As you all know I love  incorporating holiday-related activities into my classroom, so you guessed it, I created a Thanksgiving Escape Room! In this escape room activity, students will work together to complete a range of tasks including: trivia, cryptograms, mazes and work puzzles to learn more about the history and customs of Thanksgiving.

You can use the challenges with one class over multiple lessons, mix-and-match the activities for different classes or even give out the challenge as extension activities (for students who finish their work early) or as fun homework activities.

Each escape room challenge includes detailed teacher notes and answer keys. Each challenge was also created as a print-and-go resource. No locks required! :)

I am a huge supporter of creativity in schools. Often, we are so busy trying to cram the curriculum into our planning that we forget the importance of just stepping back and allowing our students to be inventive. When was the last time your students wrote something for fun? Not for a test, not for a grade, just for the sole purpose of using their imagination and expressing their imagination and ideas.

The key message about Thanksgiving is being thankful and appreciative of what we have. Using this message as a starting point, ask students to plan and write a short story, script or narrative poem about a time someone learned to be thankful.

Good writing comes from the opportunity to practice and experiment. I bet that there are some budding authors in your classroom that will relish the chance to show you what they can do.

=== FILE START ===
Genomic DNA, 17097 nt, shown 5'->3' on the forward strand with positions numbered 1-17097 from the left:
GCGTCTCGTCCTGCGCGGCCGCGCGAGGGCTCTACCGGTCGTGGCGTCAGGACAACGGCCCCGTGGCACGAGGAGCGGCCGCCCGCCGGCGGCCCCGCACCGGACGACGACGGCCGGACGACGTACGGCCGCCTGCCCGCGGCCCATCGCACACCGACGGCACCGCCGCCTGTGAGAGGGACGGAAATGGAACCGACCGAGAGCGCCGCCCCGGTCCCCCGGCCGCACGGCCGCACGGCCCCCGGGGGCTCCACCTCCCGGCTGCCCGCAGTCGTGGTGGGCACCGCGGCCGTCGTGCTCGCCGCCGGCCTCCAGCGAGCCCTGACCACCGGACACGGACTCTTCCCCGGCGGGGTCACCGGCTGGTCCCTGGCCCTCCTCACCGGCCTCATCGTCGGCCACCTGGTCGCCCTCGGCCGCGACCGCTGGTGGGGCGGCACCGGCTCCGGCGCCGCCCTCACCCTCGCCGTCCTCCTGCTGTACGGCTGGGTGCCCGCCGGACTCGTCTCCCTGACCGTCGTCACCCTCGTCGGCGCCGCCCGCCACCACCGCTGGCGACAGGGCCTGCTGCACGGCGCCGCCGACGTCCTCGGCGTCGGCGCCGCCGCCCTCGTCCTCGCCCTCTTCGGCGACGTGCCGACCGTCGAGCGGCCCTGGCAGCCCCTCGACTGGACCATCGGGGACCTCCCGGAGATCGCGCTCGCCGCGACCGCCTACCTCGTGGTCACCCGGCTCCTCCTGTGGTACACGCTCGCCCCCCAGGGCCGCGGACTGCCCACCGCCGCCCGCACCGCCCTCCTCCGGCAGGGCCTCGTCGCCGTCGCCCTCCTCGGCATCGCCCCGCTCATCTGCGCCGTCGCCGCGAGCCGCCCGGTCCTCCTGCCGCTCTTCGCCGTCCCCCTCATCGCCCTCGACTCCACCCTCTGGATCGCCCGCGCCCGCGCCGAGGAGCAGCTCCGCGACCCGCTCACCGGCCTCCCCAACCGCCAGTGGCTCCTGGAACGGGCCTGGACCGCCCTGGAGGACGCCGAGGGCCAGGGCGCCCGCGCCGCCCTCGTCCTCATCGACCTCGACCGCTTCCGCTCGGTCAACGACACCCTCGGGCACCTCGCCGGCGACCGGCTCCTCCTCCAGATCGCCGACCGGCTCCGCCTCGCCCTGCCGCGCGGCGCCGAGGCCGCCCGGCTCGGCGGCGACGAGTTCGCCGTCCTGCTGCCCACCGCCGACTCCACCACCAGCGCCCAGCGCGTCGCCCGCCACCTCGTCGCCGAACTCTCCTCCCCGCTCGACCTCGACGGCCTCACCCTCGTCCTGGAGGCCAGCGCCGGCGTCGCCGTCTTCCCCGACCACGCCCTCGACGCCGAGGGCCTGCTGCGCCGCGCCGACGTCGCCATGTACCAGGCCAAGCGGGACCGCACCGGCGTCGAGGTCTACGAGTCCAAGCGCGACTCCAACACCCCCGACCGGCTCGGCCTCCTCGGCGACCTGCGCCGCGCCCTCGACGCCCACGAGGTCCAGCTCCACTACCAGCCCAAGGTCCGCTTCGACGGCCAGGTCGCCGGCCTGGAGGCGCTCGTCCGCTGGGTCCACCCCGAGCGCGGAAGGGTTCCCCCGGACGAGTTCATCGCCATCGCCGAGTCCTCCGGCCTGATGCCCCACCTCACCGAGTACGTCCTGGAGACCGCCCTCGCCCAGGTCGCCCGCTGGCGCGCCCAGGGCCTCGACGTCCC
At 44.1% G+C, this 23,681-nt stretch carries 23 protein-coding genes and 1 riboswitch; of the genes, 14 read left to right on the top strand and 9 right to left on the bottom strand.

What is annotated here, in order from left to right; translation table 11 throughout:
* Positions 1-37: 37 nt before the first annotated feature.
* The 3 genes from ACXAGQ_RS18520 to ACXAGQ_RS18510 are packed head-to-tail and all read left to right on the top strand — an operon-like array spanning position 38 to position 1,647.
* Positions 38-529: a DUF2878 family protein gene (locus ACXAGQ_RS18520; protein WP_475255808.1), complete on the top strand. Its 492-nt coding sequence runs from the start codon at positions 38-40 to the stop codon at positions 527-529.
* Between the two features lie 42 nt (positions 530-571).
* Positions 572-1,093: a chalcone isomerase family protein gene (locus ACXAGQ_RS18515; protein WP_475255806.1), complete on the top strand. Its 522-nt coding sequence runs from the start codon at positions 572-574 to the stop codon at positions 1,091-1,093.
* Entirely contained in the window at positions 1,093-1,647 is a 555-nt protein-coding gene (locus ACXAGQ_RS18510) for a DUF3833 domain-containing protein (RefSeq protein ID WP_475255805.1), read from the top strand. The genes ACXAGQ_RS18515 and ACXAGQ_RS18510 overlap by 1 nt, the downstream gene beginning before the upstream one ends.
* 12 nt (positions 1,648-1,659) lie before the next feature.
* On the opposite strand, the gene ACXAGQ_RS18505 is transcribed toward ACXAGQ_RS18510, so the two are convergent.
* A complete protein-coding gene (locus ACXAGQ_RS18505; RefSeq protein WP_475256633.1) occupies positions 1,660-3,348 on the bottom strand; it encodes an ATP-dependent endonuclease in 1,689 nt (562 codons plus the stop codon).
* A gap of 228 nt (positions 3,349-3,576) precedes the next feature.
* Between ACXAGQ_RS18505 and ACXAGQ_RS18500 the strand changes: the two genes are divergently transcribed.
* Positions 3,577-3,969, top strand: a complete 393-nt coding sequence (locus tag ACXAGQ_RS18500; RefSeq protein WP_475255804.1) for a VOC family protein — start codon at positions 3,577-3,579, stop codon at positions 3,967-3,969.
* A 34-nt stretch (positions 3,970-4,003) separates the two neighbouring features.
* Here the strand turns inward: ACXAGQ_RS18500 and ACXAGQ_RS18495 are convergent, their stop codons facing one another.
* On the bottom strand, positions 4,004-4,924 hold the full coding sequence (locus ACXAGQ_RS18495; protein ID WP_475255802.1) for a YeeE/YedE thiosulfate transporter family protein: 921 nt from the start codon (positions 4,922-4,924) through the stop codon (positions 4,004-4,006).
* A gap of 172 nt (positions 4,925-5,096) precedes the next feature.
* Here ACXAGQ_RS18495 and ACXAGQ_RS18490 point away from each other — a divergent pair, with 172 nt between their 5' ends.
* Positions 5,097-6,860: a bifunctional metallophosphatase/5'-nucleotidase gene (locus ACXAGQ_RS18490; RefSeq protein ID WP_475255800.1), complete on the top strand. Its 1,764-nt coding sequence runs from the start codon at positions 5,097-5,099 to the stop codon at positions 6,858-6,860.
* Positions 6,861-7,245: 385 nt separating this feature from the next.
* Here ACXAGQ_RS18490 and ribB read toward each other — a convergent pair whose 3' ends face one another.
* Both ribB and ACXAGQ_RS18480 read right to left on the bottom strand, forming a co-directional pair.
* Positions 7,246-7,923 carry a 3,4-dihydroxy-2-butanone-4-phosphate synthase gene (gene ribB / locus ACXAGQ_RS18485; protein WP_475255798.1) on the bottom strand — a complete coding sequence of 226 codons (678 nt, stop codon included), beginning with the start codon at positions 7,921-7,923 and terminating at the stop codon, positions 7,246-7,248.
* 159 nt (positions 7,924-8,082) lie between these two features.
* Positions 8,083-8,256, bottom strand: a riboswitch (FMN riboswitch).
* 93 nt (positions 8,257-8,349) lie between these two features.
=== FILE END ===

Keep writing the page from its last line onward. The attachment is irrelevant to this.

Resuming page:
Tip: If you want to link this activity more closely to the curriculum, then provide students with a check-list of different grammatical features or writing techniques that you have covered over the semester thus far and ask them to include them into their stories. This way you can check their learning, while still allowing them the freedom to write.

In need of a slightly quieter, calmer classroom before the holidays? Try out a new form of writing and have students compose a newspaper article relating to Thanksgiving events.

I know what you're thinking. You're tired, the holiday is in sight, and planning for a new writing unit is going to take hours of work, right?

Wrong! My Thanksgiving Newspaper Article pack includes everything you need to teach article writing for an entire week leading up to the holiday. Students start by identifying the main features of a newspaper article, then plan their own shocking or funny Thanksgiving-related news stories using the news paper article template provided in the pack. Then, they will then write their own articles using the detailed, editable rubric.

The writing pack even includes practice worksheets for teaching dialogue and a peer assessment sheet to help you cut down on the marking, leaving you free the week after the holiday to relax and enjoy your time off!

Here are some Thanksgiving headings that you could have your students pick out of a hat to help them get started!
  • Turkey Turns on Thanksgiving Shoppers
  • Thanksgiving Dinner Cancelled 
  • Family Saves Turkey from Oven Death 
  • Turkey Shares its Last Thanksgiving Wish
  • Family Experiences a Strange Thanksgiving Dinner
Check out these other Thanksgiving resources:
- Thanksgiving Writing for Teens
- Thanksgiving Figurative Activities
- Thanksgiving Writing Prompts
- Thanksgiving Interactive Notebook Activities